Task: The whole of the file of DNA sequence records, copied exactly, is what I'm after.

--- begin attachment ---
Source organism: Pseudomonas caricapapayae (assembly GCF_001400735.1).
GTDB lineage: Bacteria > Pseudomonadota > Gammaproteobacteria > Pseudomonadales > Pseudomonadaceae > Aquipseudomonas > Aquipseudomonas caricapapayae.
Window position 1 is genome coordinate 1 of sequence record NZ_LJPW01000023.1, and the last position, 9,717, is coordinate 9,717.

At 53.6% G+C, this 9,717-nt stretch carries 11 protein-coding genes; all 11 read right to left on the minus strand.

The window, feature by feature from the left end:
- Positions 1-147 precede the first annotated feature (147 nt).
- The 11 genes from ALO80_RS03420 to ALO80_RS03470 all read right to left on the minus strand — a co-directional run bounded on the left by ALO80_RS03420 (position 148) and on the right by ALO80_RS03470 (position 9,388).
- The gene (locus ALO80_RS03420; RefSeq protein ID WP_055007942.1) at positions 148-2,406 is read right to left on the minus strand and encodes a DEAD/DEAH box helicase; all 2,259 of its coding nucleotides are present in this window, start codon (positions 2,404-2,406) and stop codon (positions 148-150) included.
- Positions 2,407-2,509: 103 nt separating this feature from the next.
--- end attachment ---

Source organism: Pseudomonas caricapapayae (assembly GCF_001400735.1).
GTDB lineage: Bacteria > Pseudomonadota > Gammaproteobacteria > Pseudomonadales > Pseudomonadaceae > Aquipseudomonas > Aquipseudomonas caricapapayae.
Window position 1 is genome coordinate 1 of sequence record NZ_LJPW01000023.1, and the last position, 9,717, is coordinate 9,717.

At 53.6% G+C, this 9,717-nt stretch carries 11 protein-coding genes; all 11 read right to left on the minus strand.

The window, feature by feature from the left end:
- Positions 1-147 precede the first annotated feature (147 nt).
- The 11 genes from ALO80_RS03420 to ALO80_RS03470 all read right to left on the minus strand — a co-directional run bounded on the left by ALO80_RS03420 (position 148) and on the right by ALO80_RS03470 (position 9,388).
- The gene (locus ALO80_RS03420; RefSeq protein ID WP_055007942.1) at positions 148-2,406 is read right to left on the minus strand and encodes a DEAD/DEAH box helicase; all 2,259 of its coding nucleotides are present in this window, start codon (positions 2,404-2,406) and stop codon (positions 148-150) included.
- Positions 2,407-2,509: 103 nt separating this feature from the next.